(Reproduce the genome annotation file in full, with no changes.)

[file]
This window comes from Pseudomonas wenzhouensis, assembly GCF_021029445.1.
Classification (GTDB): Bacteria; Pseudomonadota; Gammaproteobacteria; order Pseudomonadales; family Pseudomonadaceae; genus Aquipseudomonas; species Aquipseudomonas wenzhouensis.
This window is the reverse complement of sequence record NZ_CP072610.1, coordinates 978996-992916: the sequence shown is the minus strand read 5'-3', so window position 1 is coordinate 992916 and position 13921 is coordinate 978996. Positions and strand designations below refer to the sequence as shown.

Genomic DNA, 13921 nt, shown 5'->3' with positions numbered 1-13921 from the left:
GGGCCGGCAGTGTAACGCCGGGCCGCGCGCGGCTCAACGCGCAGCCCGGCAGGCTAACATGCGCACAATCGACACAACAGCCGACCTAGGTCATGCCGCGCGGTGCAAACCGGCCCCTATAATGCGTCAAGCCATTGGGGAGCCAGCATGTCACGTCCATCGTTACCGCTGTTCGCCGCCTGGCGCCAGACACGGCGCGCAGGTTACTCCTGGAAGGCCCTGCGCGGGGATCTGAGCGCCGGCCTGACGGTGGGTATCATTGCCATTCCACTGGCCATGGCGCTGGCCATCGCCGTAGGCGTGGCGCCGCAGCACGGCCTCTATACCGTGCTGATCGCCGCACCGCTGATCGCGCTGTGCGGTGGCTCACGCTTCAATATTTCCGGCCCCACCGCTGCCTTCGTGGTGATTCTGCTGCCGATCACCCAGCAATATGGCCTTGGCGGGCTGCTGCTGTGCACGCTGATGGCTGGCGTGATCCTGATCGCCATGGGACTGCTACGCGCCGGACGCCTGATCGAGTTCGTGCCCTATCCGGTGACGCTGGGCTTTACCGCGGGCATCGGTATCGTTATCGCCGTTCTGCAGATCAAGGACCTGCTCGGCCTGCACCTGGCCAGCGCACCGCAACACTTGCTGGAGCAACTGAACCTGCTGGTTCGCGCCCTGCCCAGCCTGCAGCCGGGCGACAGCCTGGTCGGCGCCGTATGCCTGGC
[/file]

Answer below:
This window comes from Pseudomonas wenzhouensis, assembly GCF_021029445.1.
Classification (GTDB): Bacteria; Pseudomonadota; Gammaproteobacteria; order Pseudomonadales; family Pseudomonadaceae; genus Aquipseudomonas; species Aquipseudomonas wenzhouensis.
This window is the reverse complement of sequence record NZ_CP072610.1, coordinates 978996-992916: the sequence shown is the minus strand read 5'-3', so window position 1 is coordinate 992916 and position 13921 is coordinate 978996. Positions and strand designations below refer to the sequence as shown.

Genomic DNA, 13921 nt, shown 5'->3' with positions numbered 1-13921 from the left:
GGGCCGGCAGTGTAACGCCGGGCCGCGCGCGGCTCAACGCGCAGCCCGGCAGGCTAACATGCGCACAATCGACACAACAGCCGACCTAGGTCATGCCGCGCGGTGCAAACCGGCCCCTATAATGCGTCAAGCCATTGGGGAGCCAGCATGTCACGTCCATCGTTACCGCTGTTCGCCGCCTGGCGCCAGACACGGCGCGCAGGTTACTCCTGGAAGGCCCTGCGCGGGGATCTGAGCGCCGGCCTGACGGTGGGTATCATTGCCATTCCACTGGCCATGGCGCTGGCCATCGCCGTAGGCGTGGCGCCGCAGCACGGCCTCTATACCGTGCTGATCGCCGCACCGCTGATCGCGCTGTGCGGTGGCTCACGCTTCAATATTTCCGGCCCCACCGCTGCCTTCGTGGTGATTCTGCTGCCGATCACCCAGCAATATGGCCTTGGCGGGCTGCTGCTGTGCACGCTGATGGCTGGCGTGATCCTGATCGCCATGGGACTGCTACGCGCCGGACGCCTGATCGAGTTCGTGCCCTATCCGGTGACGCTGGGCTTTACCGCGGGCATCGGTATCGTTATCGCCGTTCTGCAGATCAAGGACCTGCTCGGCCTGCACCTGGCCAGCGCACCGCAACACTTGCTGGAGCAACTGAACCTGCTGGTTCGCGCCCTGCCCAGCCTGCAGCCGGGCGACAGCCTGGTCGGCGCCGTATGCCTGGC